Early Childhood Education: Early Focus for Long-Term Impact Education

India’s promise to ensure access to quality early education for its youngest children has been rejuvenated with the launch of “Jadui Pitara” – a magical box by the Ministry of Education, which has educational programs for the fundamental stages of 3 to 8. Contains teaching and learning materials for ,

The Magic Box is a milestone in our education system, recognizing the impact of play-based learning in ensuring a similar foundation for our children early on.

Learning through play, both free and structured play, has been recognized over the past few decades as an important strategy in building foundational social-cognitive, motor and emotional skills in children – by engaging in play, children are exposed to a world that are introduced to sounds that teach them to communicate (eg: who will be the doctor this time), basic physical patterns (eg clap, then back and forth) that help them build pattern recognition skills which are important for math, or pretend-play, which serves as one. Simulations to reconcile your feelings with external factors, rationalize, express, freely discuss thoughts and ideas, and build agency and a sense of control.

A worthwhile addition to the early age learning curriculum, The Magic Box exemplifies the holistic development ethos of the National Curriculum Framework, which is based on non-linearity of learning trajectories, focusing on contextual understanding over rote learning Is.

Quality Centers Needed

With 85% of brain development achieved by the age of 8, foundational literacy and numeracy can either prepare a child for a life of opportunities or sprint on the backfoot. India’s 1.4 million Anganwadi centers and quality education are the catalytic building blocks for millions of children from low-income families.
Opportunities, therefore, that can bridge the divide between what children can do and what is expected of them are anganwadi workers (primarily frontline workers in charge of child health and nutrition).
What has become clear through our engagement and work with communities across 7 states in India is the hunger and desire of Anganwadi workers to take advantage of play-based learning and teaching. They have an inherently higher intention and interest in contributing effectively to a child’s future and a greater readiness to upskill. In our intervention states, anganwadi workers have reported a visible increase in attendance, learning outcomes, and social-cognitive skill building – self-confidence, thinking ability, etc., when game-based learning is implemented.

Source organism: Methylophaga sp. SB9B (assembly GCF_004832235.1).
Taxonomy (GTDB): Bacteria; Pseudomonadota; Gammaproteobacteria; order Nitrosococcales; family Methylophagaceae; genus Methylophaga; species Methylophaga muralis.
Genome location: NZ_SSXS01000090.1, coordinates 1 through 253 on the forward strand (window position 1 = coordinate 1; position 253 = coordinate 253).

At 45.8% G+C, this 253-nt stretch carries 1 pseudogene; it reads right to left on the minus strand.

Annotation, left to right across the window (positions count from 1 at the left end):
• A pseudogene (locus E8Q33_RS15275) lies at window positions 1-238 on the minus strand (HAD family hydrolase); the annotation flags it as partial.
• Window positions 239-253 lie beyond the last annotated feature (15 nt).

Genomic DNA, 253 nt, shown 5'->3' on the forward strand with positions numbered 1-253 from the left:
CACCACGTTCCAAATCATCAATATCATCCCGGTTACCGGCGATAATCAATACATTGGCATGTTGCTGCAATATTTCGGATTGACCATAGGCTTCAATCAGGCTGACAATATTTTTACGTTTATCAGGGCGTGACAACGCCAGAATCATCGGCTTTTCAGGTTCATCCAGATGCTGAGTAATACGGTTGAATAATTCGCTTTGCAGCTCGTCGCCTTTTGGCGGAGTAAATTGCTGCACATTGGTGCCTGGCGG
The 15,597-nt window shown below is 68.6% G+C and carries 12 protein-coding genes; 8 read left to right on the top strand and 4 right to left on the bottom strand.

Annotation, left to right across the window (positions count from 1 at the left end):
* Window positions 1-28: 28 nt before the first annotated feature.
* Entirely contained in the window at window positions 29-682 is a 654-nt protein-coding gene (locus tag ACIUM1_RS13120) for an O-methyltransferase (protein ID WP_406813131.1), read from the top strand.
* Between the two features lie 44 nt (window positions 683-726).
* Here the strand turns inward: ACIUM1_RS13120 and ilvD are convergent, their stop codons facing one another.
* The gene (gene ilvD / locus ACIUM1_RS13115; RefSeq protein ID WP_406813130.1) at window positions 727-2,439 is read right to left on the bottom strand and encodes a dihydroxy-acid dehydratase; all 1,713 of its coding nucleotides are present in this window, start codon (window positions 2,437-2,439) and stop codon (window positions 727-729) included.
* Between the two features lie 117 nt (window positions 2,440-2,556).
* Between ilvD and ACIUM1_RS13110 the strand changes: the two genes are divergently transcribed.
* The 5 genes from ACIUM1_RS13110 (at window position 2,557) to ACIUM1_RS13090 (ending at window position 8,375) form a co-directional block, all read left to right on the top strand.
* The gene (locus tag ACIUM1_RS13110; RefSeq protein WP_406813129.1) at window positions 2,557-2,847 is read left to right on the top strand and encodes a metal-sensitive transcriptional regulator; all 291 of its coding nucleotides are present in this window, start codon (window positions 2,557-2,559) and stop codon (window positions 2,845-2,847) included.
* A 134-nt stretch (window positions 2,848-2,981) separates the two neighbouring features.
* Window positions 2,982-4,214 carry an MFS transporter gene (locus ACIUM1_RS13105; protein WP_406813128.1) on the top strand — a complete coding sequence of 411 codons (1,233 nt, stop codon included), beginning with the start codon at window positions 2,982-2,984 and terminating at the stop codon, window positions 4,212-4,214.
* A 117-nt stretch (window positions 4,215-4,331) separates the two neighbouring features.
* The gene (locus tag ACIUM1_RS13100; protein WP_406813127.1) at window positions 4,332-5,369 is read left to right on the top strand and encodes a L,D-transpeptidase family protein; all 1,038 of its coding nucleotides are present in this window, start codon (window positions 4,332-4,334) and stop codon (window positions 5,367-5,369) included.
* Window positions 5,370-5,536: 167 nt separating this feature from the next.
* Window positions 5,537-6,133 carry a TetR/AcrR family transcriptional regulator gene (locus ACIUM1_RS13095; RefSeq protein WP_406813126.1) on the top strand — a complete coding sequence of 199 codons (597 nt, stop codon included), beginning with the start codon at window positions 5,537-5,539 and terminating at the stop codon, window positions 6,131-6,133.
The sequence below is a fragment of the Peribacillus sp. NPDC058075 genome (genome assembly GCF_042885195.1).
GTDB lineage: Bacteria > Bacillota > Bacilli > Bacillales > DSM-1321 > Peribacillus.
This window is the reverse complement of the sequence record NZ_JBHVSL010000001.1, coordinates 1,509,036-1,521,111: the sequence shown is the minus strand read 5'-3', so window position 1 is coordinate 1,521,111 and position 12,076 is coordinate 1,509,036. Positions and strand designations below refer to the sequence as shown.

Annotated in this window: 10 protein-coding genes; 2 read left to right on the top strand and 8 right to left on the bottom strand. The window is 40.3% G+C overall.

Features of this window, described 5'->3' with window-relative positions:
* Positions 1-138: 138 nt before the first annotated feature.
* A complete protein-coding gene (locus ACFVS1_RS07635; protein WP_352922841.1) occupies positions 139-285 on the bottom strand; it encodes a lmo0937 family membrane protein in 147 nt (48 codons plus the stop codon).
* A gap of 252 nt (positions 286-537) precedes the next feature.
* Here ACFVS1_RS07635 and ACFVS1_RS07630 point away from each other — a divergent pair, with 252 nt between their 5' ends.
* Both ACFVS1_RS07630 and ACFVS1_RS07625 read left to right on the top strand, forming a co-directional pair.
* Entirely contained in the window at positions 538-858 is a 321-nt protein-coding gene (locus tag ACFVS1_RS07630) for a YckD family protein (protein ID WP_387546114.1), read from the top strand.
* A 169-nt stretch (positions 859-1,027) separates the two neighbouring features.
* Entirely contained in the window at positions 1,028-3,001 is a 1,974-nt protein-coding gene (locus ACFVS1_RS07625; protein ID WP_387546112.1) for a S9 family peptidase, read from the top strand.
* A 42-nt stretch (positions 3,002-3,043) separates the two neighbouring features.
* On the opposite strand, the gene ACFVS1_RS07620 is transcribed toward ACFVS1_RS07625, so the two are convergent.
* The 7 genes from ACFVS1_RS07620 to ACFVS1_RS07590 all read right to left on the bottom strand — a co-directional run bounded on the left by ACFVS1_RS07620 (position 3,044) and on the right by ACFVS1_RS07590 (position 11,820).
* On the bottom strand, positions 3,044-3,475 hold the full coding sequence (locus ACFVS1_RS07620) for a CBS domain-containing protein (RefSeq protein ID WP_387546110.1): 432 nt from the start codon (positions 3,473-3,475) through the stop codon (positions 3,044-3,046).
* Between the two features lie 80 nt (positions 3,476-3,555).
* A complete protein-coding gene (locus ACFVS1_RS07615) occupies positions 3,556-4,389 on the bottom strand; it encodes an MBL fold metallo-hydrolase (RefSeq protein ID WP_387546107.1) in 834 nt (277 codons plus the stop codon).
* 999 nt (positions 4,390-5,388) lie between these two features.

Rocket learning studies have shown that the average child in a treatment group improves test scores by more than 30% and ranks in the top third of a control group.

Highly resourceful in a resource-scarce environment, anganwadi workers are consistently going above and beyond their call of duty, ‘doing more with less’, as exemplified in Maharashtra’s anganwadi worker dolls made from old clothes and rocks are – indestructible, long lasting and leading to socio-emotional development.

The magic box, with its potential to be customized and ensure last mile access, should positively encourage better learning outcomes. Empowering a generation of ill-equipped but determined parents.

Parents also play an important role in providing a stimulating, learning environment for their children, but support due to their low literacy levels, lack of awareness, drudgery that limits time for engagement, and daily struggles with poverty Is required. But when empowered with resources that are user-friendly, that allow seamless integration into daily routines, parental behavior changes, which in the long run will make a difference to young children’s foundational learning. Affirmative action happens regularly.

In fact when learning becomes more play based, parents and children find joy in learning together – giving busy dads and moms a way to engage with their children on a daily basis without the stress of traditional ‘homework’. This, in turn, helps them to regain their confidence and motivation in their roles as first teachers.

motion to action

There is growing understanding of the positive, long-term impact of early childhood education at both the national and policy levels. There have been several important announcements recently, including the new National Curriculum Framework with an emphasis on life skills and social-emotional skills, and the National Education Policy 2020. , and compulsory admission of children to primary schools only after the age of 6 years to ensure active engagement in basic education.

All of these policy efforts point to a favorable policy environment that recognizes opportunity for an economy that capitalizes on our youngest children’s ability to solve problems, think creatively, and enjoy the learning process in the future. Will depend Recognition of the Ministry of Women and Child Development (WCD) to Early Childhood Education as an important component of the Integrated Child Development Plan and concrete action on inclusion of ‘Poshan Bhi Padhai Bhi’ as part of Poshan Maah, a step towards openness of the Government. There are positive indicators. and commitment to seize the opportunity and develop a high quality pre-school system both in perception and capability. Collaboration among parents, Anganwadi workers and teachers to move towards the north star of delightful, play-based education will help in realizing India’s vision of Amrit Kaal.

(This article was written by Namya Mahajan, Co-Founder, Rocket Learning and Sukhna Sawhney, Lead for Early Childhood Education, Rocket Learning. The views expressed here are personal.)

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